Reviewed by GREG KING
Director: Larry Charles
Stars: Sacha Baron Cohen, Ben Kinglsey, Anna Faris, Jason Mantzoukos, John C Reilly, Fred Melamed, Megan Fox, Joey Slotnik, Chris Parnell, Chris Elliott, Adam Lefevre, Kathryn Hahn, Jim Piddock, Edward Norton, Dennis Rees, Garry Shandling.
What’s not to like about a comedy lovingly dedicated to the memory of the late Kim Jong-il, supreme leader of North Korea?
The Dictator marks a change in approach for comic Sacha Baron Cohen. His previous films like Ali G Inda House, Borat and Bruno were all based on characters he had originally created for his tv show. The Dictator is a completely original character, and the film eschews the same sort of mock documentary approach of those other films. Gone are the ambush style interviews, the impromptu stunts. Instead, The Dictator is a conventional scripted comedy, with a tight structure and a coherent narrative.
Cohen has co-written The Dictator with Alec Berg, David Mandel and Jeff Schafer (the team behind Curb Your Enthusiasm, the raunchy comedy Euro Trip, etc) and they seem to be on the same wavelength. The crude humour is aimed at the lowest common denominator and is pretty much hit and miss, although it seems to hit the mark fairly often here. Cohen’s outrageous brand of humour is deliberately racist, sexist, homophobic, and politically incorrect, and he pushes the boundaries of good taste. Even though the film is less edgy than Bruno or Borat, there is still something here to offend almost anybody. The film pokes fun at terrorism, Jews, celebrities, the United Nations, the US, feminists, vegetarians, greenies, and fascist dictators, but there is also some telling political satire.
Cohen plays Admiral General Haffaz Aladeen, the egocentric and eccentric despotic rule of the fictitious nation of Wadiyah, a rogue African country. Aladeen is loosely based on infamous despots like Gaddafi and Hussein, albeit played for laughs. Oil rich and with unlimited wealth, the incompetent Aladeen rules his nation with an iron fist, indiscriminately ordering the execution of anyone who offends him. But when he is forced to go to New York to address the United Nations about rumoured weapons of mass destruction he falls victim to an attempted coup by Tamir (Ben Kingsley), the rightful heir to the throne, who is plotting to overthrow him.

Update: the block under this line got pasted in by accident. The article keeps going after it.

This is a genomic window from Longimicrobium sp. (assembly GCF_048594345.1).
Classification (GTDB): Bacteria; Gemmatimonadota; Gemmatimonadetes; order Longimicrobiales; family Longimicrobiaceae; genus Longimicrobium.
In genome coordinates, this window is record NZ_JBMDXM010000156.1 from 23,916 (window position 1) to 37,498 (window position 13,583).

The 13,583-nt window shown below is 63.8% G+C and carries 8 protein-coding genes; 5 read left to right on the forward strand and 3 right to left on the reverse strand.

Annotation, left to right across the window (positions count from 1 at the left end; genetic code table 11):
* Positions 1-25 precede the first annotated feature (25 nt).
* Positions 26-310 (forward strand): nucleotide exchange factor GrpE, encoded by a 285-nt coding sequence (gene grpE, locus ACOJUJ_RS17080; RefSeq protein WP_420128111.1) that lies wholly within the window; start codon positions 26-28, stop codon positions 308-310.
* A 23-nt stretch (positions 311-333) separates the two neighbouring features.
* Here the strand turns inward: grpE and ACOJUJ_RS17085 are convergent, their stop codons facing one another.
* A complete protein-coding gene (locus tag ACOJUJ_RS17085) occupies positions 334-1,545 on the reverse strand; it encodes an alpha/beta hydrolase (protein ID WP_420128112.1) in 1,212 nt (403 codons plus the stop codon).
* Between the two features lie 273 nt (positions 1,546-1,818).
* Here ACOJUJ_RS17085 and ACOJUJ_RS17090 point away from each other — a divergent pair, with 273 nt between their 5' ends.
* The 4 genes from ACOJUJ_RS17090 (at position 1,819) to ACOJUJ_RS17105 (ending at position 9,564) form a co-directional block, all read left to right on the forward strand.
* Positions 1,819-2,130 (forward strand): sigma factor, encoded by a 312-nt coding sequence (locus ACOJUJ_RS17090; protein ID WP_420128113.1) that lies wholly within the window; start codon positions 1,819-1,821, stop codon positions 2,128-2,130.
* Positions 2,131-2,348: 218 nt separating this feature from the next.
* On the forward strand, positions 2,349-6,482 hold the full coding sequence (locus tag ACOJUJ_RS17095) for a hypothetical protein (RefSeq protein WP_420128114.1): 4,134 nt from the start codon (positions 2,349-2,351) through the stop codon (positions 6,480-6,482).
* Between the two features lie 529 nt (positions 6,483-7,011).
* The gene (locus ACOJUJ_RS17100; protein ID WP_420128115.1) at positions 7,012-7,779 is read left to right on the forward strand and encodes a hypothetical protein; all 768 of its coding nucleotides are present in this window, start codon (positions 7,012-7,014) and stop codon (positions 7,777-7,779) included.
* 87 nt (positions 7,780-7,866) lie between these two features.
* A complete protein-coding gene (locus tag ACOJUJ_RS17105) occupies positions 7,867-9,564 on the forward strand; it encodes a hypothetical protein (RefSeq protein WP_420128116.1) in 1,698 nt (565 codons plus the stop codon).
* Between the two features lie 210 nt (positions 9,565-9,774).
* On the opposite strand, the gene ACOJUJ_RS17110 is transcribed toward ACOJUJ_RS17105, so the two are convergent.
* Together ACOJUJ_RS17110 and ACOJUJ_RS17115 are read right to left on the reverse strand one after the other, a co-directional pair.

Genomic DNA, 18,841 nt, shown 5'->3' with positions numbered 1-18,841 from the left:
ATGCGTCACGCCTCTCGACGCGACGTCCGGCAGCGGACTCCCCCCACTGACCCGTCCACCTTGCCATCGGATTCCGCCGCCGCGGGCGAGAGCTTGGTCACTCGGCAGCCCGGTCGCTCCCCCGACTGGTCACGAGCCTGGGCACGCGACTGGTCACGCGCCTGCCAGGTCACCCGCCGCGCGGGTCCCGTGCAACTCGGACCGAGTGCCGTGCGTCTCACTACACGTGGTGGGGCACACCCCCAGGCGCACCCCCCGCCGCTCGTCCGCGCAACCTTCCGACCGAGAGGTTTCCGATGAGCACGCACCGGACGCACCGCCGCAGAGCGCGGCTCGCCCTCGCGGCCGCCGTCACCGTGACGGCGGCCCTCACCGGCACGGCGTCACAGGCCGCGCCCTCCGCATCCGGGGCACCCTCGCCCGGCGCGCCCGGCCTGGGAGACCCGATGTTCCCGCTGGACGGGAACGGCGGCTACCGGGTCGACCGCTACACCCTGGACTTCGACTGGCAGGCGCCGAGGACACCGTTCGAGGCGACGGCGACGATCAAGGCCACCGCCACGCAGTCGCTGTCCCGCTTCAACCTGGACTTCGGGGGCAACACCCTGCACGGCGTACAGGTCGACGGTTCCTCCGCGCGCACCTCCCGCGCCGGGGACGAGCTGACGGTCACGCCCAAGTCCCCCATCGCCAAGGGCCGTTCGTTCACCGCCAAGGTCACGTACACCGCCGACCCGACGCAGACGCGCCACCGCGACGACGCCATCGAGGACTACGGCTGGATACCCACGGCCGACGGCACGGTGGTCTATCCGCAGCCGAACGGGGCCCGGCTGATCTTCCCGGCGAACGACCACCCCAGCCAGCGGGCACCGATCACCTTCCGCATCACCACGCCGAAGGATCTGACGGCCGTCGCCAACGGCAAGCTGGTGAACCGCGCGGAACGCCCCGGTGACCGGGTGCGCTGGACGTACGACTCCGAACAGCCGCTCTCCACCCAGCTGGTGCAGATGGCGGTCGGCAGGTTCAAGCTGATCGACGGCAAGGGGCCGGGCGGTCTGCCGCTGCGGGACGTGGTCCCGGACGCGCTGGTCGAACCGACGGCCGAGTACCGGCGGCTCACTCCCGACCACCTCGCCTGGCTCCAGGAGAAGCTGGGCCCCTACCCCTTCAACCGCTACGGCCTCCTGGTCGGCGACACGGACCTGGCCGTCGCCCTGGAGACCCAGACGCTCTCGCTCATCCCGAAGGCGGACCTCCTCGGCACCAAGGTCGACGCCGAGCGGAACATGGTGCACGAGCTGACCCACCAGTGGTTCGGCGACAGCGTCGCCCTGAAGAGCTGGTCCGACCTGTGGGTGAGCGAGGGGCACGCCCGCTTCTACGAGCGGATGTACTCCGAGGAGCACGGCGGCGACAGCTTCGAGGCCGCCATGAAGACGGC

Aladeen is kidnapped and replaced by a hapless double, a naive, filthy goat herder (also played by Cohen) who will do Tamir’s bidding. Tahir secretly wants to become the next supreme leader of Wadiya so he can sell the oil rights to several multinational companies that are willing to pay billions for them.
Aladeen manages to escape and finds himself adrift on the mean streets of New York. He gets a job working at the Free Earth Collective, a health food store run by the ultra-feminist and aggressively green Zoey (a miscast Anna Faris), whom Aladeen calls a “lesbian hobbit”. But romance slowly blossoms between this mismatched pair as she discovers Aladeen’s vulnerable side, which adds a different tone to the humour.
With the help of Nadal (Jason Mantzoukas, from Parks And Recreation, etc), a former nuclear scientist from Wadiyah, Aladeen plots to resume his rightful role as supreme leader of his country. A funny scene has Aladeen and Nadal taking a helicopter ride over New York and talking about Osama Bin Laden, 911, and fireworks in their native tongue, which is misunderstood by an American couple.
Recent appearances in films like Hugo have demonstrated that Cohen is capable of more than just playing cringe-worthy cultural stereotypes, and this is probably his most rounded performance. He has a ball as the eccentric Aladeen, mangling the English language and making inappropriate remarks. Kingsley is given little to do as his duplicitous brother, but brings a sense of authority to his role. And there are plenty of cameo appearances from the likes of John C Reilly, Edward Norton, Garry Shandling, Jim Piddock, Megan Fox and Kathryn Hahn.
Another great comic touch sees Erran Baron Cohen (Sacha Baron Cohen’s brother) remix some popular songs with incomprehensible Wadiyan lyrics. Larry Charles, who has directed Cohen’s previous two features, ensures that the material moves at a fairly quick pace. At a rather brisk 83 minutes, The Dictator is never in danger of outstaying its welcome.
Not since Chaplin made The Great Dictator in 1940 has an actor dared have this much fun while ridiculing a powerful world leader.